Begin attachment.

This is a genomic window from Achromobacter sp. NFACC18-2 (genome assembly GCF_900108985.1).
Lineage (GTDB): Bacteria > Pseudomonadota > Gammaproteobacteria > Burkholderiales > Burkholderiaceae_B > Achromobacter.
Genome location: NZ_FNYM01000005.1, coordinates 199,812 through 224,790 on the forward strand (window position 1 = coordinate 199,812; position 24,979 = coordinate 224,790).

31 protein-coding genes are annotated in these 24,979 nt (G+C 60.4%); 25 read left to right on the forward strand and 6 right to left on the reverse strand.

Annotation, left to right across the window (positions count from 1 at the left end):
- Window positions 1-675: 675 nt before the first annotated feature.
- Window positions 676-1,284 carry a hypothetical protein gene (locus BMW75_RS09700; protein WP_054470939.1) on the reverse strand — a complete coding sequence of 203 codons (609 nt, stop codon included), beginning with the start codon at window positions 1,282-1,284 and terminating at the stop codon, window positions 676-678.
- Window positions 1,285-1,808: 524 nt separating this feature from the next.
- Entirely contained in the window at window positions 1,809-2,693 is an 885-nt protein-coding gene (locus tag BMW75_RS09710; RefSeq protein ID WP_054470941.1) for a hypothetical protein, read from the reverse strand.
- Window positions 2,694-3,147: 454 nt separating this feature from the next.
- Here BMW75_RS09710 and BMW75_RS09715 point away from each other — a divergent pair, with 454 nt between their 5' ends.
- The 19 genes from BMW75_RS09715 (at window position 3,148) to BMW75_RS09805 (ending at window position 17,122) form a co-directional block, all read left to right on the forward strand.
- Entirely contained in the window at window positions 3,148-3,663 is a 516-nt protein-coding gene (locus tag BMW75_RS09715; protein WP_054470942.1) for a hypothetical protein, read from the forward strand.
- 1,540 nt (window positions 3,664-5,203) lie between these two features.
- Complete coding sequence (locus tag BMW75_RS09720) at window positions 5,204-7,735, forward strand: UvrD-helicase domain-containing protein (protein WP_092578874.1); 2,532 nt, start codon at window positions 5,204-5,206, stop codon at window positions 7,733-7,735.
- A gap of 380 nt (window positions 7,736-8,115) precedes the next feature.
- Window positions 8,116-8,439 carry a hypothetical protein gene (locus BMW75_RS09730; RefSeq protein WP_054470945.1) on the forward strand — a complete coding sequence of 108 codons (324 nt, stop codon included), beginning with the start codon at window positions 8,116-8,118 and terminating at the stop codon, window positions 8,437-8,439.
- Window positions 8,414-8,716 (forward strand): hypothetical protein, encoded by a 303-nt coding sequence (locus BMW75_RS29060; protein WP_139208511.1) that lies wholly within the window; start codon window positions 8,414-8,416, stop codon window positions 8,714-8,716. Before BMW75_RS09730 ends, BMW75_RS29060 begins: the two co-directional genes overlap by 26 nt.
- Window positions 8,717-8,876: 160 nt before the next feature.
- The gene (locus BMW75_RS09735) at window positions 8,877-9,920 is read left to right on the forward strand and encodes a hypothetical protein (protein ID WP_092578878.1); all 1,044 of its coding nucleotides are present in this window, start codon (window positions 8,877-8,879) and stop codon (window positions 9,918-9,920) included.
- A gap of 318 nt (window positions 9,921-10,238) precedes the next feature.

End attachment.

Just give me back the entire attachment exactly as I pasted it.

This is a genomic window from Achromobacter sp. NFACC18-2 (genome assembly GCF_900108985.1).
Lineage (GTDB): Bacteria > Pseudomonadota > Gammaproteobacteria > Burkholderiales > Burkholderiaceae_B > Achromobacter.
Genome location: NZ_FNYM01000005.1, coordinates 199,812 through 224,790 on the forward strand (window position 1 = coordinate 199,812; position 24,979 = coordinate 224,790).

31 protein-coding genes are annotated in these 24,979 nt (G+C 60.4%); 25 read left to right on the forward strand and 6 right to left on the reverse strand.

Annotation, left to right across the window (positions count from 1 at the left end):
- Window positions 1-675: 675 nt before the first annotated feature.
- Window positions 676-1,284 carry a hypothetical protein gene (locus BMW75_RS09700; protein WP_054470939.1) on the reverse strand — a complete coding sequence of 203 codons (609 nt, stop codon included), beginning with the start codon at window positions 1,282-1,284 and terminating at the stop codon, window positions 676-678.
- Window positions 1,285-1,808: 524 nt separating this feature from the next.
- Entirely contained in the window at window positions 1,809-2,693 is an 885-nt protein-coding gene (locus tag BMW75_RS09710; RefSeq protein ID WP_054470941.1) for a hypothetical protein, read from the reverse strand.
- Window positions 2,694-3,147: 454 nt separating this feature from the next.
- Here BMW75_RS09710 and BMW75_RS09715 point away from each other — a divergent pair, with 454 nt between their 5' ends.
- The 19 genes from BMW75_RS09715 (at window position 3,148) to BMW75_RS09805 (ending at window position 17,122) form a co-directional block, all read left to right on the forward strand.
- Entirely contained in the window at window positions 3,148-3,663 is a 516-nt protein-coding gene (locus tag BMW75_RS09715; protein WP_054470942.1) for a hypothetical protein, read from the forward strand.
- 1,540 nt (window positions 3,664-5,203) lie between these two features.
- Complete coding sequence (locus tag BMW75_RS09720) at window positions 5,204-7,735, forward strand: UvrD-helicase domain-containing protein (protein WP_092578874.1); 2,532 nt, start codon at window positions 5,204-5,206, stop codon at window positions 7,733-7,735.
- A gap of 380 nt (window positions 7,736-8,115) precedes the next feature.
- Window positions 8,116-8,439 carry a hypothetical protein gene (locus BMW75_RS09730; RefSeq protein WP_054470945.1) on the forward strand — a complete coding sequence of 108 codons (324 nt, stop codon included), beginning with the start codon at window positions 8,116-8,118 and terminating at the stop codon, window positions 8,437-8,439.
- Window positions 8,414-8,716 (forward strand): hypothetical protein, encoded by a 303-nt coding sequence (locus BMW75_RS29060; protein WP_139208511.1) that lies wholly within the window; start codon window positions 8,414-8,416, stop codon window positions 8,714-8,716. Before BMW75_RS09730 ends, BMW75_RS29060 begins: the two co-directional genes overlap by 26 nt.
- Window positions 8,717-8,876: 160 nt before the next feature.
- The gene (locus BMW75_RS09735) at window positions 8,877-9,920 is read left to right on the forward strand and encodes a hypothetical protein (protein ID WP_092578878.1); all 1,044 of its coding nucleotides are present in this window, start codon (window positions 8,877-8,879) and stop codon (window positions 9,918-9,920) included.
- A gap of 318 nt (window positions 9,921-10,238) precedes the next feature.